103. In 2005, in the framework of the Transition Facility programme the project “Supporting the integration of stateless persons” will be launched with the financial support from the European Union. The project is aimed at increasing the number of applicants for Estonian citizenship among stateless persons. On the basis of the project there are plans to prepare adults as well as pupils for passing the examination necessary for acquiring of citizenship, and to prepare and distribute information materials to promote the value of citizenship and raise awareness of applying for citizenship, and to create a network between trainers, local government agencies and non-governmental organisations.
104. The provision of comprehensive information to the population about the possibilities of acquiring citizenship has proved to be justified because the number of persons applying for citizenship has somewhat increased. In the period from 1992 until October 2004, 129 404 persons, including 26 568 minors acquired citizenship through naturalisation. At the beginning of November 2004 there were 155 820 persons with undetermined citizenship in Estonia. In the first ten months of 2004, 5747 applications for citizenship were registered, in 2003 within the same time, 3916 applications for citizenship were registered.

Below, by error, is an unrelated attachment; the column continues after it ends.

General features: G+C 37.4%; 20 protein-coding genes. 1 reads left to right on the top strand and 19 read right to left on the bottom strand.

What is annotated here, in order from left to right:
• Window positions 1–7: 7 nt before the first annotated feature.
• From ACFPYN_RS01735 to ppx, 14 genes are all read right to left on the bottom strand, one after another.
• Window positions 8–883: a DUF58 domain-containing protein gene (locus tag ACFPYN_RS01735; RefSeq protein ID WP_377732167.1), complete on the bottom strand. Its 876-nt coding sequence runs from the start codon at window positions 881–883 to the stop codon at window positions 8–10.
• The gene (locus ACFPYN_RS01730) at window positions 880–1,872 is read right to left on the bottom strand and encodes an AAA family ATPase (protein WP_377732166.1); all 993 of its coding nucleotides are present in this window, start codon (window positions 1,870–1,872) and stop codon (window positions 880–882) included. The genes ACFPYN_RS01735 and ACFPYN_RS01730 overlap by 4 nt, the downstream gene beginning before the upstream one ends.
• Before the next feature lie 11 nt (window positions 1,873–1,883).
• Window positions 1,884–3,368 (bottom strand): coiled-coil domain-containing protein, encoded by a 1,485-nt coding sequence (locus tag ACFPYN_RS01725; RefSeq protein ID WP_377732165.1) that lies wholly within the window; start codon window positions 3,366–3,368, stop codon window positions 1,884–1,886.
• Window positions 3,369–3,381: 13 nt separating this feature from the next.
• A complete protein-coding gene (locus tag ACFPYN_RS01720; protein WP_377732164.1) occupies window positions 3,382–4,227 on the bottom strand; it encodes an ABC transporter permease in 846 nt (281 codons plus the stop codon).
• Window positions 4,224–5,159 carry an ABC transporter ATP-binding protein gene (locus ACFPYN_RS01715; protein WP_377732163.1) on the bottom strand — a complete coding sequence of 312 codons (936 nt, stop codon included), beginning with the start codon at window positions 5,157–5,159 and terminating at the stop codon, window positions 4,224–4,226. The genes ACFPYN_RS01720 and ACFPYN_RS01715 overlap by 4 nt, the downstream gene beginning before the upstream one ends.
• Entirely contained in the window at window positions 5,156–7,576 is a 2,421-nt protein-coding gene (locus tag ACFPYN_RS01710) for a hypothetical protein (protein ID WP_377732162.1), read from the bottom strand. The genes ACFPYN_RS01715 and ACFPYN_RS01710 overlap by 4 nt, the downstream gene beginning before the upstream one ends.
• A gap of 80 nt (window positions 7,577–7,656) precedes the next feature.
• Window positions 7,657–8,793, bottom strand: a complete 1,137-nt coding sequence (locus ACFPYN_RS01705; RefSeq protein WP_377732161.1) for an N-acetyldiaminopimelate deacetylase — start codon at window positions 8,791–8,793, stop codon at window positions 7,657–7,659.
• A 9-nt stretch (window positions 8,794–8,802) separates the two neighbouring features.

105. The Committee has welcomed the fact that the process of naturalisation has been made easier for children and disabled persons. Since the submission of the previous report the Supreme Court has passed a decision concerning the acquiring of citizenship by disabled persons. On 10 December 2003, the Supreme Court en banc with its decision No. 3-3-1-47-03 declared invalid § 35(2) clause 2 of the Citizenship Act in so far as it did not allow to exempt from the requirement to pass the language proficiency examination for citizenship the persons who due to their disability were unable to comply with these requirements. The Supreme court en banc also declared unconstitutional § 35(4) of the Citizenship Act in so far as it required that in order to be exempted from the language proficiency examination needed for acquiring the citizenship the person who due to a hearing impairment was unable to comply with this requirement had to have at least moderate disability and the existence of the disability had to be determined with the decision of the medical assessment committee pursuant to the procedure provided for in the National Pension Insurance Act. The court case was based on a complaint by V. Fedzhenko who claimed that due to his hearing impairment he was unable to learn Estonian and to comply with the requirements for acquiring citizenship. Lower level courts dismissed Fedzhenko’s complaint but the Supreme Court allowed his appeal and found that a person with disability should be exempted from the language proficiency examination for citizenship regardless of his or her degree of disability.